Though the cemetery is twitching with life, it’s the dead that attract visitors. The burial ground is packed with perished painters, sculptors, philosophers, actors and authors — testament to the pull that Rome has long exerted on creative types. Inscriptions on tombs can be found in English, Chinese, French, German, Lithuanian, Russian, Greek, Bulgarian, Japanese and other languages.


“The cemetery is an open space among the ruins, covered in winter with violets and daisies. It might make one in love with death, to think that one should be buried in so sweet a place”
Percy Bysshe Shelley


On entering the cemetery in The Trip to Italy, Brydon recites Percy Bysshe Shelley (in the orotund voice of Hopkins, to spiky Coogan’s annoyance) and the duo climb the terraced plots to where that poet’s ashes were inurned after he drowned off Tuscany in 1822, at the age of 29. Shelley’s modest gravestone bears lines from Shakespeare’s The Tempest: “Nothing of him that doth fade/But doth suffer a sea-change/Into something rich and strange.”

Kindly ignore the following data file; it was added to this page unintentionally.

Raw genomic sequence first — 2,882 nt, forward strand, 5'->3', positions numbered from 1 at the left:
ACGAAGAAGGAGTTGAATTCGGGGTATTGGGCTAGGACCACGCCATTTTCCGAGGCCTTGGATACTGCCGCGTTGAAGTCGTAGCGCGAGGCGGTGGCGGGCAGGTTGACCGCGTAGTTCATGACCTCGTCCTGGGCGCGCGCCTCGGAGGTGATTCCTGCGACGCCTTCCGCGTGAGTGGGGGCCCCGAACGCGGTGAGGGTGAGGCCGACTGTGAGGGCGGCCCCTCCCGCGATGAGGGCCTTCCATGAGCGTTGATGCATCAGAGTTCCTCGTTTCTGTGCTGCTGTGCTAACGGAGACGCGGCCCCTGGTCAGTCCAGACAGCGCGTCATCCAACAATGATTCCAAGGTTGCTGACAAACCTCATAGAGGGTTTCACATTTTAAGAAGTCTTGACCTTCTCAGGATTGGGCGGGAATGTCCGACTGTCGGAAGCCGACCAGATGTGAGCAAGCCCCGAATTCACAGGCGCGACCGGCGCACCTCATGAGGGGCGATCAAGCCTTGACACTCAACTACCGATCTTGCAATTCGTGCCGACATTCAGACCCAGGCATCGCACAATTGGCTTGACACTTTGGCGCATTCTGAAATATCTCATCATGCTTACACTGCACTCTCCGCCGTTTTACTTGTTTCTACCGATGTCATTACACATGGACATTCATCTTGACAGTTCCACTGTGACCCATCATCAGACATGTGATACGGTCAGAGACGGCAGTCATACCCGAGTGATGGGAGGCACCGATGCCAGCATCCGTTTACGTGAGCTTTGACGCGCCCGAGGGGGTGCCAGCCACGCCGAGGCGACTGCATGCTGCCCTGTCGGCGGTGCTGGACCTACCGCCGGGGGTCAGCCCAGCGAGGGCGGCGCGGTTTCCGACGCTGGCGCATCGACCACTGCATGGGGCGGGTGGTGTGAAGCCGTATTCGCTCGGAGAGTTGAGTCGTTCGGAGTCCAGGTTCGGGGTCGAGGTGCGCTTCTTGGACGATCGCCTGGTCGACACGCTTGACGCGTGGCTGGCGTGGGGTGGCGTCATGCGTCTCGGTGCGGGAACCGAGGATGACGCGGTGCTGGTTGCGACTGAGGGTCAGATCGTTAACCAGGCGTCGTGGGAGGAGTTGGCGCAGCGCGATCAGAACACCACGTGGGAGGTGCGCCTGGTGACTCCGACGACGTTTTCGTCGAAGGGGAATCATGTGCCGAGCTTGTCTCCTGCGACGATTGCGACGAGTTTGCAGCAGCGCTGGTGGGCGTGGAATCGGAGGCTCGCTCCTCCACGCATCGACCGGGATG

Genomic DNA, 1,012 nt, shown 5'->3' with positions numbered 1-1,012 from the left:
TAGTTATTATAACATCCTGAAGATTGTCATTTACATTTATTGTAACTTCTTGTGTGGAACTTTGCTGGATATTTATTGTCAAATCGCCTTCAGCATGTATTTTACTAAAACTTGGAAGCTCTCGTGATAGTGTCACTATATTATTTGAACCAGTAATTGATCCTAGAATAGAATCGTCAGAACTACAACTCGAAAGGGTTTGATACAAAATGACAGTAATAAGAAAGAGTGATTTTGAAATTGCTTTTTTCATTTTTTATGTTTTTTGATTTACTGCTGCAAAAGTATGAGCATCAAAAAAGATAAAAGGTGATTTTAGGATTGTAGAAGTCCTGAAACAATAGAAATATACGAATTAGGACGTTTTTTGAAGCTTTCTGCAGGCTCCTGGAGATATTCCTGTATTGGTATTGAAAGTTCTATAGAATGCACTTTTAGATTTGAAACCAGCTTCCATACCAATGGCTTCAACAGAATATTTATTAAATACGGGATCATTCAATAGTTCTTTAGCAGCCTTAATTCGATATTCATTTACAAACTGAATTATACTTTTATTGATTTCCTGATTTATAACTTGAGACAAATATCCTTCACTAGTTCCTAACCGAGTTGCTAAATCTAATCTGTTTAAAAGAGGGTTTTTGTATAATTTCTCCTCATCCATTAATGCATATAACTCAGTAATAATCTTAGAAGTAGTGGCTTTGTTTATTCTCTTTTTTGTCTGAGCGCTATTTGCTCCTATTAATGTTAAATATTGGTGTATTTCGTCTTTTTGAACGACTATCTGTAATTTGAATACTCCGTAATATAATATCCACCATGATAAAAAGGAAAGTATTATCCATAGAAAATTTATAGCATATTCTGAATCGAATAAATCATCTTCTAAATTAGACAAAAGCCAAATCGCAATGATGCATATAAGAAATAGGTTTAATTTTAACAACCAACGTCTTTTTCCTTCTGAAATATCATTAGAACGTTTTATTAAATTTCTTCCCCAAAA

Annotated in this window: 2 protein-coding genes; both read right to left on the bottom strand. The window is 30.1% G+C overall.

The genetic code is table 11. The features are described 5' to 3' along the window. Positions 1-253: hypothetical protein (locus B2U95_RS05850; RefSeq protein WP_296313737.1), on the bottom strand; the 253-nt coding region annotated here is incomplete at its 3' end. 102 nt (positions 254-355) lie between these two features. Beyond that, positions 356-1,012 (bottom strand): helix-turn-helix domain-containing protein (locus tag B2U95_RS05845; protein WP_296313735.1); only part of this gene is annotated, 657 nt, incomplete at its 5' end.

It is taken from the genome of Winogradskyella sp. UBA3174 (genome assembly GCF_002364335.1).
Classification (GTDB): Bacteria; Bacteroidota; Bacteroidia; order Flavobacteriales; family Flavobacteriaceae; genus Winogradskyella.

The words quoted by Brydon, however, are from Shelley’s Adonais: An Elegy on the Death of John Keats, whose grave is a shrine to cemetery visitors, but which The Trip to Italy strangely avoids.

That memorial to Keats, who succumbed to tuberculosis at the age of 25, just four months after arriving in Italy in 1821, does not bear his name, simply stating, “This Grave contains all that was Mortal of a YOUNG ENGLISH POET.” It also features a couplet chosen by Keats, who considered himself a failed wordsmith and so not worth remembering: “Here lies One/Whose Name was writ in Water.”

MANY THOUGHT OTHERWISE, of course. Ruminating on Keats’ final resting place before his own passing, Shelley wrote, “The cemetery is an open space among the ruins, covered in winter with violets and daisies. It might make one in love with death, to think that one should be buried in so sweet a place.”

Oscar Wilde, who travelled to Italy as a young man in 1877, shunned the Vatican to declare Keats’s gravesite “the holiest place in Rome”.